Brad Wilson C.,Louisiana State University |
McLaughlin L.D.,Louisiana State University |
Ebenezer P.J.,Louisiana State University |
Nair A.R.,Louisiana State University |
And 6 more authors.
Frontiers in Behavioral Neuroscience | Year: 2014
Serotonin (5-HT), norepinephrine (NE), and other neurotransmitters are modulated in post-traumatic stress disorder (PTSD). In addition, pro-inflammatory cytokines (PIC) are elevated during the progression of the disorder. Currently, the only approved pharmacologic treatments for PTSD are the selective-serotonin reuptake inhibitors (SSRI) sertraline and paroxetine, but their efficacy in treating PTSD is marginal at best. In combat-related PTSD, SSRIs are of limited effectiveness. Thus, this study sought to analyze the effects of the SSRI sertraline on inflammation and neurotransmitter modulation via a predator exposure/psychosocial stress animal model of PTSD. We hypothesized that sertraline would diminish inflammatory components and increase 5-HT but might also affect levels of other neurotransmitters, particularly NE. PTSD-like effects were induced in male Sprague-Dawley rats (n = 6/group × 4 groups). The rats were secured in Plexiglas cylinders and placed in a cage with a cat for 1 h on days 1 and 11 of a 31-day stress regimen. PTSD rats were also subjected to psychosocial stress via daily cage cohort changes. At the conclusion of the stress regimen, treatment group animals were injected intraperitoneally (i.p.) with sertraline HCl at 10 mg/kg for 7 consecutive days, while controls received i.p. vehicle. The animals were subsequently sacrificed on day 8. Sertraline attenuated inflammatory markers and normalized 5-HT levels in the central nervous system (CNS). In contrast, sertraline produced elevations in NE in the CNS and systemic circulation of SSRI treated PTSD and control groups. This increase in NE suggests SSRIs produce a heightened noradrenergic response, which might elevate anxiety in a clinical setting. © 2014 Wilson, McLaughlin, Ebenezer, Nair, Dange, Harre, Shaak, Diamond and Francis.
Bashore T.M.,The American College |
Barac A.,The American College |
Byrne J.G.,Society of Thoracic Surgeons Representative |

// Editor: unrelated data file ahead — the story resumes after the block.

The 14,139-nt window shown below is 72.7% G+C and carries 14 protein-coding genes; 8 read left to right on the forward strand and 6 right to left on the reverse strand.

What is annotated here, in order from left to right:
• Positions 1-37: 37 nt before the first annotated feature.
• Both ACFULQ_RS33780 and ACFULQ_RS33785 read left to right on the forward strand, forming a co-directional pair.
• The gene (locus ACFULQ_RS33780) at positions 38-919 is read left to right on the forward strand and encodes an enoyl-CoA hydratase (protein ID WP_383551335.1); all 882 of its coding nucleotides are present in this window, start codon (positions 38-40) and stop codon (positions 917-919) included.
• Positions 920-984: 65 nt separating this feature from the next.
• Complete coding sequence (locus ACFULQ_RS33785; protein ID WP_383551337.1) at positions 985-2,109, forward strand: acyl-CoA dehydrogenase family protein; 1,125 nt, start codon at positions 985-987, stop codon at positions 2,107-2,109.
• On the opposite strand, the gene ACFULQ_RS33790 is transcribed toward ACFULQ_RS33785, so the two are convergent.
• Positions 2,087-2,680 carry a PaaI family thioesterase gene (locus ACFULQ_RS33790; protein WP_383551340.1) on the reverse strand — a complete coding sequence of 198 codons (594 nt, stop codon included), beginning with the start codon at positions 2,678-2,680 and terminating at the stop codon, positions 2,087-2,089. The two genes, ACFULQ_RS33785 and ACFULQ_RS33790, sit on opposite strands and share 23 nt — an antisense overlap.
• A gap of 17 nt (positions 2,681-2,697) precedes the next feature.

Cavendish J.J.,The American College |
And 12 more authors.
Journal of the American College of Cardiology | Year: 2012
The last expert consensus document on cardiac catheterization laboratory standards was published in 2001 (1). Since then, many changes have occurred as the setting has evolved from being primarily diagnostic based into a therapeutic environment. Technology has changed both the imaging and reporting systems. The lower risk of invasive procedures has seen the expansion of cardiac catheterization laboratories to sites without onsite cardiovascular surgery backup and even to community hospitals where primary percutaneous coronary intervention (PCI) is now being performed. This has increased the importance of quality assurance (QA) and quality improvement (QI) initiatives. At the same time, the laboratory has become a multipurpose suite with both diagnostic procedures to investigate pulmonary hypertension and coronary flow and with therapeutic procedures that now include intervention into the cerebral and peripheral vascular systems as well as in structural heart disease. These new procedures have impacted both the adult and pediatric catheterization laboratories. The approaches now available allow for the treatment of even very complex heart disease and have led to the development of hybrid cardiac catheterization laboratories where a team of physicians (including invasive cardiologists, cardiovascular surgeons, noninvasive cardiologists, and anesthesiologists) is required. © 2012 by the American College of Cardiology Foundation.
Yang K.,University of Maryland, Baltimore |
Yang K.,PLA Fourth Military Medical University |
Ma H.,Clinical Force
Neuroscience | Year: 2011
Metabotropic GABA type B (GABA B) receptors are abundantly expressed in the rat spinal dorsal horn. Activation of GABA B receptors by exogenous agonists inhibits synaptic transmission, which is believed to underlie the GABA B receptor-mediated analgesia. However, little effort has been made to test whether endogenous GABA might also mediate inhibition by acting on GABA B receptors. In this study, whole-cell recording techniques were employed to study the effect of endogenous GABA on GABA B receptors in substantia gelatinosa (SG) neurons in adult rat spinal cord slices. In current-clamp mode, blockade of GABA B receptors by their selective antagonist 3-[[[(3,4-dichlorophenyl)methyl]amino]propyl] (diethoxy-methyl) phosphinic acid (CGP 52432) facilitated presynaptic stimulation-induced action potential discharge and increased amplitude of postsynaptic potentials (PSPs), meaning a GABA B receptor-mediated inhibition of SG neuron excitability. In voltage-clamp mode, blockade of GABA B receptors increased the amplitude of evoked excitatory postsynaptic currents (eEPSCs) and decreased paired-pulse ratio, indicating a presynaptic CGP 52432 action. Primary afferent Aδ or C fiber-evoked EPSCs were also facilitated by CGP 52432 application. Amplitudes of evoked GABAergic and glycinergic inhibitory postsynaptic currents (eIPSCs) were enhanced by GABA B receptor blockade. The facilitation of amplitude persisted in the presence of a specific GABA transporter 1 (GAT-1) blocker, tiagabine, or GAT-2/3 blocker SNAP5114. However, blockade of GABA B receptors had no effect on action potential-independent miniature EPSCs (mEPSCs), miniature IPSCs (mIPSCs), or membrane conductance. Taken together, these results suggest that endogenous GABA modulates evoked synaptic transmission in SG neurons by acting on GABA B receptors. This GABA B receptor-mediated homeostatic regulation of neuronal excitability and neurotransmitter release might contribute to modulation of nociception in spinal dorsal horn. © 2011 IBRO.